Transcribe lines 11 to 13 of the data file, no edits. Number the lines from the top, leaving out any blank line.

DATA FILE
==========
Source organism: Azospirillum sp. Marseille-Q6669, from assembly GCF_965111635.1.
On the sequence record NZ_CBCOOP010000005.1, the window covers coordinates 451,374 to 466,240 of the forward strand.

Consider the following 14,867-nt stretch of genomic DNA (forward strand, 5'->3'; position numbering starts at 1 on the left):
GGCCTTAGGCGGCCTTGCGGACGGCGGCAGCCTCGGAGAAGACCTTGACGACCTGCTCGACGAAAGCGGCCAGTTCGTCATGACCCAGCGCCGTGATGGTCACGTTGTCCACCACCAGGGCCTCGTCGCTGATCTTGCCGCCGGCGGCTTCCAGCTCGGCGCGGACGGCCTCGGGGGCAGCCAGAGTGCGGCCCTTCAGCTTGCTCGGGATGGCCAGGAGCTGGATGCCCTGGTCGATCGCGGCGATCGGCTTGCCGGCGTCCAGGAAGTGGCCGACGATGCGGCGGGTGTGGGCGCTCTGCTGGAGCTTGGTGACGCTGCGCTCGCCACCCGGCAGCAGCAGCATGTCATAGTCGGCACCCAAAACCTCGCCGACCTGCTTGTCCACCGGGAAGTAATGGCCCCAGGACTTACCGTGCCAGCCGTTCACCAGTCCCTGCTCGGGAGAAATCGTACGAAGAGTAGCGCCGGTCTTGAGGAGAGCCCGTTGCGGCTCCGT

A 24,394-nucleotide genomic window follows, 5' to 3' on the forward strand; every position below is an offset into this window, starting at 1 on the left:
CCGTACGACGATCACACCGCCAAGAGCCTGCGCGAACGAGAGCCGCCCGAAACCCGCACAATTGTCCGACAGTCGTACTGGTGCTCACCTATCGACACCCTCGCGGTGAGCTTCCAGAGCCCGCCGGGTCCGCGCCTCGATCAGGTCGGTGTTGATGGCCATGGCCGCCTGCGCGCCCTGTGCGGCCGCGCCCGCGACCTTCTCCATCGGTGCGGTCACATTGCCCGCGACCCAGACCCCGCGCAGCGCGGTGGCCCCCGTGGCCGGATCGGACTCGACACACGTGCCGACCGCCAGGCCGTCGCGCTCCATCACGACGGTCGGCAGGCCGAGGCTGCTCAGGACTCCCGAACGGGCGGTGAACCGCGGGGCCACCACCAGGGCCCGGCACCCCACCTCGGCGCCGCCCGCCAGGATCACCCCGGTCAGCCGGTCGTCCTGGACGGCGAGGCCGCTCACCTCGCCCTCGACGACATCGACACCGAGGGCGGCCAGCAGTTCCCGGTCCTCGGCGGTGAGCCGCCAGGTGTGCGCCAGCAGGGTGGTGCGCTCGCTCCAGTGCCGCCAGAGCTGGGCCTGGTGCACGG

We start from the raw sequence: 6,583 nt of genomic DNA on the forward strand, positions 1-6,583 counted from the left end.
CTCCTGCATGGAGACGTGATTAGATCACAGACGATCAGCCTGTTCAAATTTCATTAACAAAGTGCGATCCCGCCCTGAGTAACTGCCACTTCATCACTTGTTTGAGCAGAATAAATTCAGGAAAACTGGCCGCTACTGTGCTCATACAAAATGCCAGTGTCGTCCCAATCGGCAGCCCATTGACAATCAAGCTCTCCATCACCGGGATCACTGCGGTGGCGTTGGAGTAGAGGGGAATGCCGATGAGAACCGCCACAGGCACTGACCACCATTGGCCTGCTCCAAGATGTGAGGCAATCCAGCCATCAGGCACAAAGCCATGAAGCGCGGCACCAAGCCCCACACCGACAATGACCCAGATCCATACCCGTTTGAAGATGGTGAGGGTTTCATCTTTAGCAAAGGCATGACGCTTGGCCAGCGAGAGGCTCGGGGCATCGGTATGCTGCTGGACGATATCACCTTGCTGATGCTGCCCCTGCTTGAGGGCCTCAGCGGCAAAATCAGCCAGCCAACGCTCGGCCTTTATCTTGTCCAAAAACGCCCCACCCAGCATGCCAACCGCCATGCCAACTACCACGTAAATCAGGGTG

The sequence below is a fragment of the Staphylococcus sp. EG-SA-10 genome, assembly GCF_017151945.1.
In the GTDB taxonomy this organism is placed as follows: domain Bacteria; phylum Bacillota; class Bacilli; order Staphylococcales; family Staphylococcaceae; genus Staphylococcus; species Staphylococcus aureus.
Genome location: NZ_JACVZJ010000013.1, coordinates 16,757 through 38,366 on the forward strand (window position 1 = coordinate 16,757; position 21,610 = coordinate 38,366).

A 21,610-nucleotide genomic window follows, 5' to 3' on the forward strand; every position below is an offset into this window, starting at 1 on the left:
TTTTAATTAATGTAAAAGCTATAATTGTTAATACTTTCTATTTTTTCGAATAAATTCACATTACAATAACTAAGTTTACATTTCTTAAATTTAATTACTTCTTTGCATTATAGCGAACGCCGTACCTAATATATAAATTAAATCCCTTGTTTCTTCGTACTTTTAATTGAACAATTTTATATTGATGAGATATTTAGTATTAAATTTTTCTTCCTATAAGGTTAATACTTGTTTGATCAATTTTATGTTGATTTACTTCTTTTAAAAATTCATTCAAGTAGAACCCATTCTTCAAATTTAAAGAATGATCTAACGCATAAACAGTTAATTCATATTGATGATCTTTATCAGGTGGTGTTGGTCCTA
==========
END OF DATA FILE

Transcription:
Genome location: NZ_JACVZJ010000013.1, coordinates 16,757 through 38,366 on the forward strand (window position 1 = coordinate 16,757; position 21,610 = coordinate 38,366).

A 21,610-nucleotide genomic window follows, 5' to 3' on the forward strand; every position below is an offset into this window, starting at 1 on the left:
TTTTAATTAATGTAAAAGCTATAATTGTTAATACTTTCTATTTTTTCGAATAAATTCACATTACAATAACTAAGTTTACATTTCTTAAATTTAATTACTTCTTTGCATTATAGCGAACGCCGTACCTAATATATAAATTAAATCCCTTGTTTCTTCGTACTTTTAATTGAACAATTTTATATTGATGAGATATTTAGTATTAAATTTTTCTTCCTATAAGGTTAATACTTGTTTGATCAATTTTATGTTGATTTACTTCTTTTAAAAATTCATTCAAGTAGAACCCATTCTTCAAATTTAAAGAATGATCTAACGCATAAACAGTTAATTCATATTGATGATCTTTATCAGGTGGTGTTGGTCCTA